For Rowe, the “surprise” of Christianity arises precisely from its novelty in comparison with the beliefs and practices of the Greco-Roman world. Amid a complex religious landscape, Christianity entered the scene with something new.

In Rowe’s terms, Christianity offered a compelling “story of everything”: a story of the fallenness of creation, the God who raised Jesus from the dead, and the new life that is and will one day be. Christianity defined the human species in light of Jesus, and practiced its faith through profoundly original institutional activities and habits.

Below, we discuss Christianity’s Surprise and some of its main themes, as well as the diversity of early Christianity. We also examine the narratives that inform modern-day beliefs and Christianity’s relation to them.


How did this book come about?

Kavin Rowe

I suppose it had its genesis more in teaching students over the last fifteen or so years than it did in a pre-planned research agenda. It’s connected to the sense of growing wonder and surprise — and my own understanding — at just what it was that came into the world with Christianity.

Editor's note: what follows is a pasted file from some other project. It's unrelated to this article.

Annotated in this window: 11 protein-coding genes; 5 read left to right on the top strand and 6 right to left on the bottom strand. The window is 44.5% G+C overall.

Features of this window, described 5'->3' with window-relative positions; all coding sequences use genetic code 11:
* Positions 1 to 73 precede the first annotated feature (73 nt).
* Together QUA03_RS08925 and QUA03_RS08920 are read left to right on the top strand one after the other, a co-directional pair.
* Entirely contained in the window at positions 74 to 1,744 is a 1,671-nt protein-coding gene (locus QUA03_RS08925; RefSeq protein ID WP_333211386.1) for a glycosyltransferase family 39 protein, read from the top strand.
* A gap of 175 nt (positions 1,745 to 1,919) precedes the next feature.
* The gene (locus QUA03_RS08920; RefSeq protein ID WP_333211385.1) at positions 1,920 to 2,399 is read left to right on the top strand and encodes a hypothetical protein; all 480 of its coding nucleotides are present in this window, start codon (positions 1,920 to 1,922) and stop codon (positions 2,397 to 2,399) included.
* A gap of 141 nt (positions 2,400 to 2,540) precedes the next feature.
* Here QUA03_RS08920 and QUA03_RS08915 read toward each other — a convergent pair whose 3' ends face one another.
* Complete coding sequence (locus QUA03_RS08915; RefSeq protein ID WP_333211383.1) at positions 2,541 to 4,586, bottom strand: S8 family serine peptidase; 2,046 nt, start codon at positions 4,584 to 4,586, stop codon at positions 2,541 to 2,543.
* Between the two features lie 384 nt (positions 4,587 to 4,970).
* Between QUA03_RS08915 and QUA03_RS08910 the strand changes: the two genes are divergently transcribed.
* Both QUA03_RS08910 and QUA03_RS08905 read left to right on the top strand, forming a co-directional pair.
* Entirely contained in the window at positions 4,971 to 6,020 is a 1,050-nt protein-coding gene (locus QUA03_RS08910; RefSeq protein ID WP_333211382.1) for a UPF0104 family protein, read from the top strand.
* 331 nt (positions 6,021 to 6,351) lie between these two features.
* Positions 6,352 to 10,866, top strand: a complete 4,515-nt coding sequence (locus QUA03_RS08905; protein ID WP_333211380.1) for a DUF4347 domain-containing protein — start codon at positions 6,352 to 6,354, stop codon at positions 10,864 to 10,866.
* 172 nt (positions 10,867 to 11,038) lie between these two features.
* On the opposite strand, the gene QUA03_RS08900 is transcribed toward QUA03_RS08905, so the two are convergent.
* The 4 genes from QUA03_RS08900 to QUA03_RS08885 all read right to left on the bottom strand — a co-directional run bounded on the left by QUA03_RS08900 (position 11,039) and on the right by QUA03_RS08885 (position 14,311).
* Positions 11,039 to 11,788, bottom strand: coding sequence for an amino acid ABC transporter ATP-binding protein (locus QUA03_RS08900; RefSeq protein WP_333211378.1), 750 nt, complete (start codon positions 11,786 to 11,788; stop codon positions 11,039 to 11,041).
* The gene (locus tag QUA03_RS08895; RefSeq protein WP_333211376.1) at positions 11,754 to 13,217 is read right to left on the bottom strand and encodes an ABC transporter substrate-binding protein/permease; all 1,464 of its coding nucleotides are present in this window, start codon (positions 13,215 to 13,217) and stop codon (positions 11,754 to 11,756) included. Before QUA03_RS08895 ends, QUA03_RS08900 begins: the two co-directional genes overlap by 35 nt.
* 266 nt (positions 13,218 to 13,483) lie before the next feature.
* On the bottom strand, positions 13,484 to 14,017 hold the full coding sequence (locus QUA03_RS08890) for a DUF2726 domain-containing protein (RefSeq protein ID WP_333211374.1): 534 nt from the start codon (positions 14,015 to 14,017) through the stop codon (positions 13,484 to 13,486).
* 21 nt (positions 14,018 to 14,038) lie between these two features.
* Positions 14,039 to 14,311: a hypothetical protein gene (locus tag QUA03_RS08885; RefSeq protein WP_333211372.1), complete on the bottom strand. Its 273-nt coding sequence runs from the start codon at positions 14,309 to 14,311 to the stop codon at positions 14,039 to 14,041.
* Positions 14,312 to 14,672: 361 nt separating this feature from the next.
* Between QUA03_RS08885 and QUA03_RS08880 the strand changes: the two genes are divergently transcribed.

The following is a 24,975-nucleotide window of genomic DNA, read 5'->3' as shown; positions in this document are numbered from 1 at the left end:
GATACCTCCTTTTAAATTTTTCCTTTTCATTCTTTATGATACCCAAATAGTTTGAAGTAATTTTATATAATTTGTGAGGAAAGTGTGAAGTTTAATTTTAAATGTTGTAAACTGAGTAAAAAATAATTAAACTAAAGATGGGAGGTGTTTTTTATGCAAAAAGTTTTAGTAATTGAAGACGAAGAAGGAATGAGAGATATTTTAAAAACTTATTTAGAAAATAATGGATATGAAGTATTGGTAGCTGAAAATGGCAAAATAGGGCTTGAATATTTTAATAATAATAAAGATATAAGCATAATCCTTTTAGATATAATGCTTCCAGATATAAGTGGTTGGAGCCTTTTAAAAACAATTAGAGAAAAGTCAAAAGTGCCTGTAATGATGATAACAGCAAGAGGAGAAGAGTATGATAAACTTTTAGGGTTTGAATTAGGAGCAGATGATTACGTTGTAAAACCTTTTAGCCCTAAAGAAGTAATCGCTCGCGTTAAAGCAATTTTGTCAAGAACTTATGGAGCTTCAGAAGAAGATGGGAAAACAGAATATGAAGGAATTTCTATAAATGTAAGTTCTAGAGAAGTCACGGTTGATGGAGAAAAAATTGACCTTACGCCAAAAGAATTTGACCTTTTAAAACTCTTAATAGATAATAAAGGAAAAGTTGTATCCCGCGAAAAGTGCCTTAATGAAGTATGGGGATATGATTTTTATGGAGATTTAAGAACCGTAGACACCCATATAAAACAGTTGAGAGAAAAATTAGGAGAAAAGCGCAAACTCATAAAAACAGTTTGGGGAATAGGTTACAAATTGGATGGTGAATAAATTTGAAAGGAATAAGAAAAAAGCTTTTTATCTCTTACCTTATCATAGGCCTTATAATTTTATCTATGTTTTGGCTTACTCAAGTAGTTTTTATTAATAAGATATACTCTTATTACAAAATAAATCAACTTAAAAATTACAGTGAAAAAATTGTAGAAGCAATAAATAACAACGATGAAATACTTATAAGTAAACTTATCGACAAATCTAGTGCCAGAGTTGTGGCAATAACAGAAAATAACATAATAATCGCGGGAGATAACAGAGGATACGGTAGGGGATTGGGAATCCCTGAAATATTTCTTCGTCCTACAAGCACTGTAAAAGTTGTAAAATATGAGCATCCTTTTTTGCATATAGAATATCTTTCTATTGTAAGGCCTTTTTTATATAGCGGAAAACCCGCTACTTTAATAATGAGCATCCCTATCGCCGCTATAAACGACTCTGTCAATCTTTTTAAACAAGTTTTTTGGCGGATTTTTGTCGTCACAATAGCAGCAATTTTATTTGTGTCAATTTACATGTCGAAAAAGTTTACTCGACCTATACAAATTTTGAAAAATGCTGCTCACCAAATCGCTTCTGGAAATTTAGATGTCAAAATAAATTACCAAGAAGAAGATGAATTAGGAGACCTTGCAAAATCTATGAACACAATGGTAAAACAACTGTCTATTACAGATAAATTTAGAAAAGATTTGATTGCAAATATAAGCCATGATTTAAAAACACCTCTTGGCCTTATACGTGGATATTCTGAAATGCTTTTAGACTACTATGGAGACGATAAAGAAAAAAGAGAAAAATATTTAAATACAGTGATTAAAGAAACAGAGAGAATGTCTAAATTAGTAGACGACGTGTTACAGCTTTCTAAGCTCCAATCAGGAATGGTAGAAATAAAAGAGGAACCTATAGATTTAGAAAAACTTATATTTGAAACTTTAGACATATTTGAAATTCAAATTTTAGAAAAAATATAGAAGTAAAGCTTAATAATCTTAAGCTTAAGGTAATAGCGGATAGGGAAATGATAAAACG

And the more that you try to introduce that to students and to try to say to them, This is what it was that came into the world, the more I think you’re confronted with its non-necessity.

Christianity did not emerge out of a natural development of religious consciousness, or the way the world just was going to run, in the sense that if you have an ice cube and you put it above 32 degrees Fahrenheit in some location, it’s automatically going to become water. It was not like that at all. It burst into the world in a way that ought to, when you look at the beginnings of it anyway, cause a sense of wonder and surprise and amazement.

So that was at the general level — just trying to understand the significance of the fact that Christianity is here rather than not.